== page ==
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Jefferson County residents to vote on $5.75 million school bond

2012-11-02T18:00:00Z 2012-11-06T19:14:13Z Jefferson County residents to vote on $5.75 million school bondBy Eddie Gregg Independent Record Helena Independent Record
November 02, 2012 6:00 pm  • 

A $5.75 million bond to raise money for Montana City School will be on the ballot in Jefferson County on Election Day.

The bond would pay for expanding and improving the school’s existing campus, buying of land adjacent the school, adding to sports facilities and paying off debt incurred paying to repair the school’s septic system.

If the measure is approved, the school board would be authorized to sell bonds totaling no more than $5,750,000 at interest rates to be approved by the school board. Interest would be paid semiannually over no more than 20 years.

“Asking the community to support a bond or building reserve levy is the only option a school has to invest in its facilities and make substantial capital improvements,” said Tony Kloker, Montana City School superintendent.

The school is at capacity with 440 students and has consistently added about 10 students a year over the last few decades, said Kloker. More space and improved facilities are needed to accommodate expected growth in the district and to meet the school’s top priority of offering quality education to students, he said.

The bond money would go towards the addition of eight classrooms, paying off the remaining $56,000 of $130,000 spent to repair the school’s drainage field and septic tank, the purchase of two pieces of land — totaling about 5 acres — next to the school campus and the addition of a paved track and grass area for soccer, baseball, football and other uses.

Some residents have disagreed with the need for the bond, suggesting instead that the district remove out-of-district students, sell a 60-acre property the district owns or consolidate with a neighboring school district.

The removal of the school’s 53 out-of-district students would actually hurt the district, Kloker said. The school receives $301,000 of budget authority money for the 53 out-of-district students enrolled at the school, he said.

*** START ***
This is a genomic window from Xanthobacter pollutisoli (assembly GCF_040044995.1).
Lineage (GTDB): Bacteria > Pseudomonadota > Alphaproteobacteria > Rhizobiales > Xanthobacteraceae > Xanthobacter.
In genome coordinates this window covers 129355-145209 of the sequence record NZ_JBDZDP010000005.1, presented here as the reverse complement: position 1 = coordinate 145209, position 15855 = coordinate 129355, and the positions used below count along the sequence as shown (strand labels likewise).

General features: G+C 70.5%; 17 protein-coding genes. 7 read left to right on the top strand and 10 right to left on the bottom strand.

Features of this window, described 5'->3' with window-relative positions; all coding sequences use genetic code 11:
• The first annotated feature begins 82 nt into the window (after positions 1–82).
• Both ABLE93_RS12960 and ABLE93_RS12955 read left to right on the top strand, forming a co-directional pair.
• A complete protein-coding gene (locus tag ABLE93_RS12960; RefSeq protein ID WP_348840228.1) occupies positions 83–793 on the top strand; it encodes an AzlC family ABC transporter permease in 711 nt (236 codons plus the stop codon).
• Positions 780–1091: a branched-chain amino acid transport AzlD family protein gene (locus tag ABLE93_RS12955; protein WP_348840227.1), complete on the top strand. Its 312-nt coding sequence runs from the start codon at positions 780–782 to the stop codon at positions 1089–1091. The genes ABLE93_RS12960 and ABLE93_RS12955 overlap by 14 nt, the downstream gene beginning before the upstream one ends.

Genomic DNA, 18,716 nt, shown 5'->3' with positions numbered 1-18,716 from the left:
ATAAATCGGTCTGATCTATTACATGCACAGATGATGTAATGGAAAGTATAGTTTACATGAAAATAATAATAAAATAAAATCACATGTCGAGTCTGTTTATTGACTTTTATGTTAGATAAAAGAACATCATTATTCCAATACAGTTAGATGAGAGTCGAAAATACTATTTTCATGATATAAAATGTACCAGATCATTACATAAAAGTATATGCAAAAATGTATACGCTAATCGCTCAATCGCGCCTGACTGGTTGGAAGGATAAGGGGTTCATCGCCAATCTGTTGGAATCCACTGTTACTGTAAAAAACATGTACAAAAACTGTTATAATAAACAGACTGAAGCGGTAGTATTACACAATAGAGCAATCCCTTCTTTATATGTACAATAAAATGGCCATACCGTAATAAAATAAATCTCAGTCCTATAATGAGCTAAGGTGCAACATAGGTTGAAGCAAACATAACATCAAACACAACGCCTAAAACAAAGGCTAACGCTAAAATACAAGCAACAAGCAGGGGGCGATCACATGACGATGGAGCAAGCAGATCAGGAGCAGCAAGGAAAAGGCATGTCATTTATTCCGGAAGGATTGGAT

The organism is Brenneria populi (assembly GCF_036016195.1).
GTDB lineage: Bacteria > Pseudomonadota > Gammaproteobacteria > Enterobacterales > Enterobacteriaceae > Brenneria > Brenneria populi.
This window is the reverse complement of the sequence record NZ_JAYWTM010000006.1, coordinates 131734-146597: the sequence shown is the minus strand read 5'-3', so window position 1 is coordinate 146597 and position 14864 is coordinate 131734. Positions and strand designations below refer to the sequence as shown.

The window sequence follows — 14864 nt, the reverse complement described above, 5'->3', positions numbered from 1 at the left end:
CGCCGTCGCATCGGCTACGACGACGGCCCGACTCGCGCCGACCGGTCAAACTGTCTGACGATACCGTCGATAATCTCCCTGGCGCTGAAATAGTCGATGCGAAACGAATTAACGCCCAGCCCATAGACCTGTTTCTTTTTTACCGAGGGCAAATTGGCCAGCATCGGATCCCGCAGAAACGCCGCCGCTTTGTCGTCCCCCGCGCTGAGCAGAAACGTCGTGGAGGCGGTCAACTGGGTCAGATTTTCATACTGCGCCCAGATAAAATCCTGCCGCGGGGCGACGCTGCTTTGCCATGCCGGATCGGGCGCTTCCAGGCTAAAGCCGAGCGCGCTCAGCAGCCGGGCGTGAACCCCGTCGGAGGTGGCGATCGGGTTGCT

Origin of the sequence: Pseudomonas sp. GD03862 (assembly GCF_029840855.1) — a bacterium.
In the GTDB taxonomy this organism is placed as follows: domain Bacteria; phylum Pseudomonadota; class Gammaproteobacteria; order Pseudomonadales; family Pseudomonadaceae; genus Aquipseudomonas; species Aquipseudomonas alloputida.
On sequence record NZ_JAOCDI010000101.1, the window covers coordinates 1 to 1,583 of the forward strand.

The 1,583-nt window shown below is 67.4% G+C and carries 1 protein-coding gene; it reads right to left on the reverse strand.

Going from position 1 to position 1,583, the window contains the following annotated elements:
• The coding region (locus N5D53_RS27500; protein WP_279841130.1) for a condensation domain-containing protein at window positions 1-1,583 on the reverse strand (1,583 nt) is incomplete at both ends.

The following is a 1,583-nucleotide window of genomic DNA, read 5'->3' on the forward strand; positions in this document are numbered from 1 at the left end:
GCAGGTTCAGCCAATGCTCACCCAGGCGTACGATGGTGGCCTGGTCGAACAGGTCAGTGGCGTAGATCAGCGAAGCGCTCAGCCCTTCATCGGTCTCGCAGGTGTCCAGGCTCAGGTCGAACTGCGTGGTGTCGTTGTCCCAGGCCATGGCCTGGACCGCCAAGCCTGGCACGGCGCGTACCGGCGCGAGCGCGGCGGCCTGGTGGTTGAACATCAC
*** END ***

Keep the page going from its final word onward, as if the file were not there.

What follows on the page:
Without those students, the school would lose the $301,000, which would require program cuts, Kloker said. And because the out-of-district students are spread out over multiple grades, they have minimal impact on the number of classrooms and teachers needed at the school.

Others have suggested that a 57.5-acre piece of land the district owns be sold off to raise money for improvements.

But Kloker says that local Realtors have appraised the land from $180,000 to $750,000. Selling the land would be a short-term fix that would cost the district property it will need to keep up with future growth, he said. And selling that land and could force a future school board to ask taxpayers for many more millions of dollars than if the district holds on to the property, he said.

Research by the school board showed that building and operating another school on that property could cost as much as $14 million, making improvements to the school’s existing campus far more financially feasible. Kloker said.

“This is a buyer’s market, not a seller’s” Kloker said.

Consolidation with another school district is another suggestion from some community members.

Kloker said that option is never off the table, but that right now there isn’t a “win-win” consolidation scenario for Montana City School and any neighboring districts.

If the bond is passed, Kloker said he expects the proposed additions and improvements to the school to be completed within two years.

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